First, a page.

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   Cactus are indigenous to the Western Hemisphere and are found in their greatest concentration along the Tropics of Cancer and Capricorn.  They are found in deserts, on seashores, in mountains, and on plains, balds, and glades.  Cactus are native to every American state except Vermont and Maine and they are as evocative of the western United States as Sagebrush. 

     Cactus come in a number of shapes from flat to cylindrical to circular; they are minute and gigantic; their flowers are commonly very large and attractive; their fruits are edible (some delicious, some not so); and they have evolved a number of structures and processes that make them perfectly at home in what we humans call "a hostile environment": They have a tough, waxy outer layer that reduces moisture loss; they produce chlorophyll not in leaves but in the outer cells of the stems; they convert absorbed water into a mucilaginous liquid that can be stored in large quantities in tissues capable of expanding; and many Cactus root easily into new plants from the broken pads or stems of older plants.

    "Cactus" is Greek for "prickly plant"; the word was used by Linnaeus in the 18th century to describe a prickly, thistle-like Asteraceae found in Italy.  "Cactus" was then used in the 19th century for the newly discovered spiny, drought resistant plants of the Western Hemisphere.

     This page (and several others) contains photographs of the Cactus genus, Opuntia.  Since flower color in both Opuntia phaeacantha and Opuntia polyacantha ranges from shades of yellow to copper-yellow to pink to magenta, flower color cannot be used to distinguish between the two species.  The spines and glochids of the fruit, seed texture, spine shape, and spine spacing are key distinguishing characteristics. 

     The Cactus genus Opuntia is highly variable, hybridizes, and therefore plants of the same species have many different characteristics.  Unfortunately, various botanists do not agree on which characteristics belong to which species.  For example, William Weber indicates that Opuntia erinacea and Opuntia polyacantha both exist in western Colorado and that the former is distinguished from the latter by its flattened spines.  But then Weber goes on to say, that it "is often impossible" to distinguish between the two species because they hybridize.     

     Stanley Welsh, author of the excellent A Utah Flora, questions whether O. erinacea and O. polyacantha are distinct species, but "following tradition" he retains both species in his Flora.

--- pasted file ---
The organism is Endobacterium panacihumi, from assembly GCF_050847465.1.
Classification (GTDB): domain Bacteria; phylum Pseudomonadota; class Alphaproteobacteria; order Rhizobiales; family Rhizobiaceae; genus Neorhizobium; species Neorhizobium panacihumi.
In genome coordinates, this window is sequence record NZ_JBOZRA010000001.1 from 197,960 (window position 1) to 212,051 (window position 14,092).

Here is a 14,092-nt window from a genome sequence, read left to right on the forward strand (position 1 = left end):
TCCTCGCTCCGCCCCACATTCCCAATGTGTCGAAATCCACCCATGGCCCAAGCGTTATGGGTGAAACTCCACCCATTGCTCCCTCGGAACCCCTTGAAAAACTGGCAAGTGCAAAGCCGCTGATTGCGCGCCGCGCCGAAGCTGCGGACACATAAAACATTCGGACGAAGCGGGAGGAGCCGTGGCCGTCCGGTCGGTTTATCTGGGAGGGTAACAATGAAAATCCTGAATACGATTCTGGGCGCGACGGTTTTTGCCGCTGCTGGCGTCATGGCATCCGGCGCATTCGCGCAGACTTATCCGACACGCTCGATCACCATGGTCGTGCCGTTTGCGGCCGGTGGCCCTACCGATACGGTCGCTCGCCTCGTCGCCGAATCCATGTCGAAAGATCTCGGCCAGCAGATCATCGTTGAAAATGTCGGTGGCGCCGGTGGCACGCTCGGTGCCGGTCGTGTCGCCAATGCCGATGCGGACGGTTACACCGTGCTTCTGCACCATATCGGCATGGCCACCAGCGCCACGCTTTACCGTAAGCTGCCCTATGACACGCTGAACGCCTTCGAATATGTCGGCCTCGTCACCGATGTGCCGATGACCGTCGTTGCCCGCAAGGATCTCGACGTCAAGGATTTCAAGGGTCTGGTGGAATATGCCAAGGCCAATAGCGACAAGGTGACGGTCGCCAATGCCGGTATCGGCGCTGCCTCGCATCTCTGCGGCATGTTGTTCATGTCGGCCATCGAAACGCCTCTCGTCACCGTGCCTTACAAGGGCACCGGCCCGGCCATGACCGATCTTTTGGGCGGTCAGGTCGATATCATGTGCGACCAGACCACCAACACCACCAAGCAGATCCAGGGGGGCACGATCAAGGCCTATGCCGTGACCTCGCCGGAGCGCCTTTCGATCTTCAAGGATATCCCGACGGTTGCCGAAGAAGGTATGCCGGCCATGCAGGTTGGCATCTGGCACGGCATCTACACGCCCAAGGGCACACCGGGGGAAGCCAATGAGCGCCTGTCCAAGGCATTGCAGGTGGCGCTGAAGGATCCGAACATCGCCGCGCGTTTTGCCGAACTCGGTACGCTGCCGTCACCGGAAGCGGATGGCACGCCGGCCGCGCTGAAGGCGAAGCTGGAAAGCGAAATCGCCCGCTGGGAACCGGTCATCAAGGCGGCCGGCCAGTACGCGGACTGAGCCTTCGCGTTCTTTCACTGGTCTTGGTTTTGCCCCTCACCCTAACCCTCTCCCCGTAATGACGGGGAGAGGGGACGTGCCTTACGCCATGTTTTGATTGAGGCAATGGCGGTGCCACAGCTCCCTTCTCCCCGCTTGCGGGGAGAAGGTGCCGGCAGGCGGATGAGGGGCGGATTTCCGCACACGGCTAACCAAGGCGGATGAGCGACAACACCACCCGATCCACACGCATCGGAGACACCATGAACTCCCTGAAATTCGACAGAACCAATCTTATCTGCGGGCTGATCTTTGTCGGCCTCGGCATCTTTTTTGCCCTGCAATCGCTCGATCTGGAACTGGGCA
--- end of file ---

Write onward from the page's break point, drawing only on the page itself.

Both the Synthesis of the North American Flora and the Flora of North America agree that there is only one species, Opuntia polyacantha and the other is a variety, O. polyacantha variety erinacea.  But they add a special new dimension to the confusion: they indicate that this variety is almost exclusively found in southern California and Nevada. The variety does not exist in Colorado and is found in only one county in the far southwest corner of Utah. Quoting FNA: "The name Opuntia erinacea has been widely misapplied to some plants of other varieties of O. polyacantha".  

    Further, whereas Weber and Welsh indicate that the characteristic that separates O. polyacantha from O. erinacea is the round spines of the former and the flattened spines of the latter, this distinguishing characteristic is not even mentioned by FNA in the description of either of the two Opuntias.

    FNA and the Synthesis indicate that the three varieties that are found in the Four Corners area are O. polyacantha variety polyacantha, O. polyacantha variety hystricina, and O. polyacantha variety nicholii.

    The 2012 final volume of the 8 volume Intermountain Flora indicates that O. polyacantha has varieties nicholii, hystricina, polyacantha, and erinacea with variety polyacantha being the most widely spread variety through the West and variety erinacea occurring only in Nevada, southern California, and far western Arizona.